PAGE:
Thursday, September 08, 2011

We Now Return You to Regular Scheduled Posting

I ran into a long-time reader of this blog yesterday who expressed her disappointment that I'm no longer posting on a schedule. I had gotten her used to reading RSL every other day by posting, regular as a clockwork, at 7 AM, Monday, Wednesday and Friday. These days, since I'm posting whenever I feel like it, she doesn't know when to check in, and the result has been that she doesn't keep up with my posts like she used to. That's worth thinking about.

And doing something about. I've immediately decided to impose a regular blogging pattern again. Every other day, I'll devote an hour to saying something intelligent about academic writing, based on my experience as the resident writing consultant at a major European business school.

Such regularity, after all, is part of my "brand", and my brand is going to become increasingly important to me in the months come. I will be going into business for myself, trying to spread the idea of Writing Process Reengineering to other universities. It is my belief that the competitiveness of universities is increasingly going to depend on their discursive strength, i.e., their ability to have an impact in the journal literature. I think I have a distinct contribution to make in that area.

My experience tells me that there is a great deal of unrealized potential in the heads and desks of researchers. They know much more than they write; the discourse in their fields is dominated by a handful of major reputations rather than being driven by fresh empirical and theoretical insight. If scholars would write more regularly, and submit that writing more regularly to journals, I think the quality of the conversation in many fields would significantly improve.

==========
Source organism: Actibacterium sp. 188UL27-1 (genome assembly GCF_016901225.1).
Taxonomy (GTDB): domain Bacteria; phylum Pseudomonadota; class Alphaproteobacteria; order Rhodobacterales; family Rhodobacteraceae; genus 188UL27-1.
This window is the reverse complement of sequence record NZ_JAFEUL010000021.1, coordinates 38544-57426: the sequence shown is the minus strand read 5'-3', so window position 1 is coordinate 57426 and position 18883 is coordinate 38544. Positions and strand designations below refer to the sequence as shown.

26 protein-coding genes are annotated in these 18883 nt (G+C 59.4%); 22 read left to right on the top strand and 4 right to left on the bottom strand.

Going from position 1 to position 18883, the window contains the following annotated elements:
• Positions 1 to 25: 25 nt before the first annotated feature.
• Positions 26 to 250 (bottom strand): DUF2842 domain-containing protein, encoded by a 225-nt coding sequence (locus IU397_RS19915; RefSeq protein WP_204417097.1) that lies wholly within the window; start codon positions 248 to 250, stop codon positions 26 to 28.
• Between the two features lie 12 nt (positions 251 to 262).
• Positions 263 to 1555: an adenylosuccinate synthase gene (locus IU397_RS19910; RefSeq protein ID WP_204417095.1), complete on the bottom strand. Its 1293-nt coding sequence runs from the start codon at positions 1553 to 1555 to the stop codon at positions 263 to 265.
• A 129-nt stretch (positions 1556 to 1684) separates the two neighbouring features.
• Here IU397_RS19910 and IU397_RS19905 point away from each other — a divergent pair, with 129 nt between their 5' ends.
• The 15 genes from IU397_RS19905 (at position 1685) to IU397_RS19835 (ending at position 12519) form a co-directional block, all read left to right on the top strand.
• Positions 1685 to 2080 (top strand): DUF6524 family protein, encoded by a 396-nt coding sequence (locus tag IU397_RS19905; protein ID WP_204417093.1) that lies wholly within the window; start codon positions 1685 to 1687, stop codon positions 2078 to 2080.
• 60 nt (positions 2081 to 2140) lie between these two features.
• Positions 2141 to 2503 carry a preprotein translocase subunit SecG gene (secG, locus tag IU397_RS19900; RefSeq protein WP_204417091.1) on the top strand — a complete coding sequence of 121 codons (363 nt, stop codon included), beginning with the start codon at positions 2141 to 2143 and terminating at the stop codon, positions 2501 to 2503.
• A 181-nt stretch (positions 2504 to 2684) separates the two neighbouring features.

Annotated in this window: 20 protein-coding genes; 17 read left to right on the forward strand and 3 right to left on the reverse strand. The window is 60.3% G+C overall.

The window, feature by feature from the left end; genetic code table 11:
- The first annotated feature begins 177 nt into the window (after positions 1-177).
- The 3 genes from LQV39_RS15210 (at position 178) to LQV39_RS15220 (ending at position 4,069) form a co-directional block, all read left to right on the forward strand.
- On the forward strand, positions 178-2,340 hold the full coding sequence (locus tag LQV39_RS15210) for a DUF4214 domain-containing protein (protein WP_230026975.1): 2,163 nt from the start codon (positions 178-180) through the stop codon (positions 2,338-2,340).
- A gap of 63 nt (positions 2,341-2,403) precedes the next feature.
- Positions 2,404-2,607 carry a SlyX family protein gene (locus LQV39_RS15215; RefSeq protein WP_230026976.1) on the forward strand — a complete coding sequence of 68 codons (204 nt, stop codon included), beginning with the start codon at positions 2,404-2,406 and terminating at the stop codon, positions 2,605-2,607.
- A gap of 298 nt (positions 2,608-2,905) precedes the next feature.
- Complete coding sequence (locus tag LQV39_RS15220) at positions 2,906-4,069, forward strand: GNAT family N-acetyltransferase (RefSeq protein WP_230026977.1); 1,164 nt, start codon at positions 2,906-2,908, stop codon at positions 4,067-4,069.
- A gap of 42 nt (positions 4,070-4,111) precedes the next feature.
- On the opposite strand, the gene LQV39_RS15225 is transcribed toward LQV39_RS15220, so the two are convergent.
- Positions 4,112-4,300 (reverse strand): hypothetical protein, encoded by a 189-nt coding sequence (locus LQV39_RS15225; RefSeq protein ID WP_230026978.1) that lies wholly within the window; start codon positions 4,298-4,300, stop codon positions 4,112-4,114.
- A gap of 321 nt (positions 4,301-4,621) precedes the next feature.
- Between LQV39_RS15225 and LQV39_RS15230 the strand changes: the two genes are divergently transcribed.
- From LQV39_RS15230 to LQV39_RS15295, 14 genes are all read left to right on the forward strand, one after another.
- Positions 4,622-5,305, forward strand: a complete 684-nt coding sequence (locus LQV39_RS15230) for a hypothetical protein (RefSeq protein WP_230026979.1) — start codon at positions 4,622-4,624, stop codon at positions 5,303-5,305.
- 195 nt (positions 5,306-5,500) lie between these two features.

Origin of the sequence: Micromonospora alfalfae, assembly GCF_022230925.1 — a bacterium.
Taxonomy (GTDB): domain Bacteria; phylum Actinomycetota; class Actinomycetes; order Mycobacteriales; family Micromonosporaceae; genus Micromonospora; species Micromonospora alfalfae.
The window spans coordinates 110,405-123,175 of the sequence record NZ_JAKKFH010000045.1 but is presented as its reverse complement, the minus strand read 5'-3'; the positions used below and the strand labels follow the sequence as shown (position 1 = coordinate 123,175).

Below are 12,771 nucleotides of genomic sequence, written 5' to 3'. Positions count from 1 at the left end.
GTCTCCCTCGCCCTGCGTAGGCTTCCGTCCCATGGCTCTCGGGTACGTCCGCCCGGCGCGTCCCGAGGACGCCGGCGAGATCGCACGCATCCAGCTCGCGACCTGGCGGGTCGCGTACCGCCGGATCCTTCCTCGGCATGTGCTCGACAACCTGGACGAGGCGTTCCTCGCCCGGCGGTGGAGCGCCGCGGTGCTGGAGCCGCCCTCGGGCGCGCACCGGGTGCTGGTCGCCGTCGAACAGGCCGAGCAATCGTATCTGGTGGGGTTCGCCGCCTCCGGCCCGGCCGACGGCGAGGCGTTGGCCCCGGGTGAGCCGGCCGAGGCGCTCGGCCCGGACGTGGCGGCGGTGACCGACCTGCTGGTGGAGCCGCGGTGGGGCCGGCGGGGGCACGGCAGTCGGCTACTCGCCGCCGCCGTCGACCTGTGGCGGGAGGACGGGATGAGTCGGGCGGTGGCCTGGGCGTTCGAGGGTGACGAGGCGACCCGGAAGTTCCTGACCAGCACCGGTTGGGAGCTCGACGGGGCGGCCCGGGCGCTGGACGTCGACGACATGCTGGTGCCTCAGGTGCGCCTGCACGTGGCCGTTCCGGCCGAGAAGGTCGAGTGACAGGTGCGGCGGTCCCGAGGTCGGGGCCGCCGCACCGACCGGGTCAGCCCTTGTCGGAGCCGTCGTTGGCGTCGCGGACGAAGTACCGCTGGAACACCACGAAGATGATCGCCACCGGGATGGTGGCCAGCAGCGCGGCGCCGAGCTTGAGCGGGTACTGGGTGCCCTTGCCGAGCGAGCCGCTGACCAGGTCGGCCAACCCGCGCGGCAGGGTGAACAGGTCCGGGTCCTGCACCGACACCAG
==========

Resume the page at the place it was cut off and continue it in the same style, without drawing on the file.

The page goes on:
I also think scholars would be happier. One of the rhetorical challenges I have is to make sure that I'm not taken to be proposing that scholars should work harder. I believe they could work more effectively and that this work could be better supported by university administrators.

In any case, I firmly believe that the current "crisis of the European sciences" (to borrow Husserl's phrase) is rooted, at least in part, in the attitude of scholars and in the leadership of the universities, especially in regard to writing. In both cases, "publish or perish" promotes a vague feeling of anxiety rather than resolute strategic action. Fortunately, there are some simple things that can be done for the immediate benefit of the individual scholar, the academic department, and the university as a whole. I'm ready to help.

The first order of business, then, as my reader reminded me, is to get my own act together again and begin to set a good example. So, until Christmas, you'll find me blogging twice week, posting at 7 AM, Tuesdays and Thursdays. (I may also introduce a weekend post, but let's wait and see.) In the New Year, I'll probably go back to the Monday, Wednesday, Friday schedule.


Jonathan said...

I think that's an excellent idea. It fits well with your ideas of finitude. It also frees you up because you won't be posting except on those days.

Anonymous said...

I like your plan. Cheers, Karen

Thomas said...

Glad to hear it. I've got to keep the reader in mind, after all. And, yes, remember my finitude.

Tanya Golash-Boza said...

Excellent idea. Looking forward to it!